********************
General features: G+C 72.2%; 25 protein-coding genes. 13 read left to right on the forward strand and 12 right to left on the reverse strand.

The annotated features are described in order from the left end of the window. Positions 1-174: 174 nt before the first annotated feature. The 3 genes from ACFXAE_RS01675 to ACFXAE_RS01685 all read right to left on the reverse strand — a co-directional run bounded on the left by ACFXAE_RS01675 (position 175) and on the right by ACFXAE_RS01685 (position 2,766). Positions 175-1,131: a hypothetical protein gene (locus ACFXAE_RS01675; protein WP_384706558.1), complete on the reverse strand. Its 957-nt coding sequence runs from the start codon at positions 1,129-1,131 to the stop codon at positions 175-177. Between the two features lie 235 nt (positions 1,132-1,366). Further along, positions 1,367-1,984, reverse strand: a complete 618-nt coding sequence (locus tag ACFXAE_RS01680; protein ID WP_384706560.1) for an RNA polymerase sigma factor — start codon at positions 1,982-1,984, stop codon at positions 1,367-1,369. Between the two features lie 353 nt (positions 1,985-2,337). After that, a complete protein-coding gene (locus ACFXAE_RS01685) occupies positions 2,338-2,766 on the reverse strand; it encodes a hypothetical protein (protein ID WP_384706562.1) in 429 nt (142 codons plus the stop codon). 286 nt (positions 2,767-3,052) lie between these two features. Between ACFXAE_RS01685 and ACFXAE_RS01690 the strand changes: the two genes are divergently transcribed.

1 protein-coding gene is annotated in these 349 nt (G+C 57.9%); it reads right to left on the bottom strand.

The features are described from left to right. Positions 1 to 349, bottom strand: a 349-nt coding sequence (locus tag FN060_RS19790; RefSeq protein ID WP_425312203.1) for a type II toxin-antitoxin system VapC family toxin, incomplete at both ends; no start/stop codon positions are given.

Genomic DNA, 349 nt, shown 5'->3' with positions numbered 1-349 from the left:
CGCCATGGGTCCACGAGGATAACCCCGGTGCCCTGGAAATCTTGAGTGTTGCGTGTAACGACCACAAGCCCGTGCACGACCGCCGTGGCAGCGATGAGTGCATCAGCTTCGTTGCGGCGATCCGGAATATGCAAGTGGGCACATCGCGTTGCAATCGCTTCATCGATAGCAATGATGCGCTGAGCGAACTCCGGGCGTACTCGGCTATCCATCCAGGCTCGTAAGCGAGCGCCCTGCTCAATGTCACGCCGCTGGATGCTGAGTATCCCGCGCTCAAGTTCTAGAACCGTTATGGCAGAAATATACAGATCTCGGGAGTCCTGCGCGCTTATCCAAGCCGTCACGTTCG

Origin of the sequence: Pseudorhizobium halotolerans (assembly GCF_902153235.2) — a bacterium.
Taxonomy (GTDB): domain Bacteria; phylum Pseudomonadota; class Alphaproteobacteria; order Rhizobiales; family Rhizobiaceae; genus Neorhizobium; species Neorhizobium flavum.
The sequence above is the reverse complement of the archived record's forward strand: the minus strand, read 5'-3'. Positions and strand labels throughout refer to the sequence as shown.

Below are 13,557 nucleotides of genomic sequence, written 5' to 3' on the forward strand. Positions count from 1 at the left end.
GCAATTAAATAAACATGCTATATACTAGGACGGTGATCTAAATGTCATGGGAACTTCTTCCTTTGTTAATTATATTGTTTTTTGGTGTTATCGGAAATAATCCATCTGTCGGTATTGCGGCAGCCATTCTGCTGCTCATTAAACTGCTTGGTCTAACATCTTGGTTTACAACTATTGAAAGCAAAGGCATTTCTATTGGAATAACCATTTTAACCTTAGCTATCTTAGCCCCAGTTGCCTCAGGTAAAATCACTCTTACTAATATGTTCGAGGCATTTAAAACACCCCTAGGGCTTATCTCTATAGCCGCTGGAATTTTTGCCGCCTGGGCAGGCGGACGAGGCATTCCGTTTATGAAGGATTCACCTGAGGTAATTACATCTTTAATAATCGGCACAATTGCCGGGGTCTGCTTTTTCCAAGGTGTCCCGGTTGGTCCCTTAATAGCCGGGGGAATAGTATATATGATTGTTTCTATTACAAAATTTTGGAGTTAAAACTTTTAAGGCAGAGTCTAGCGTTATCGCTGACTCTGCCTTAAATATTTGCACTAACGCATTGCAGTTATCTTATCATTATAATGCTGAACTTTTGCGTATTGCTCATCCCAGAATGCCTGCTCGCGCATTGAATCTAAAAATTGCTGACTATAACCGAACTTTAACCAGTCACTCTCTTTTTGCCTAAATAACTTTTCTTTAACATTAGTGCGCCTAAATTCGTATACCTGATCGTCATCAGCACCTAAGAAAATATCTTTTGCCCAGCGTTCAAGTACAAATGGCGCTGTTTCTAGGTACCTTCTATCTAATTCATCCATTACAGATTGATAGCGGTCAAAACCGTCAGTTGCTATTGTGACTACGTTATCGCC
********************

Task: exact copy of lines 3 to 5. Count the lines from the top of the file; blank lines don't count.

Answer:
1 protein-coding gene is annotated in these 349 nt (G+C 57.9%); it reads right to left on the bottom strand.

The features are described from left to right. Positions 1 to 349, bottom strand: a 349-nt coding sequence (locus tag FN060_RS19790; RefSeq protein ID WP_425312203.1) for a type II toxin-antitoxin system VapC family toxin, incomplete at both ends; no start/stop codon positions are given.

Genomic DNA, 349 nt, shown 5'->3' with positions numbered 1-349 from the left: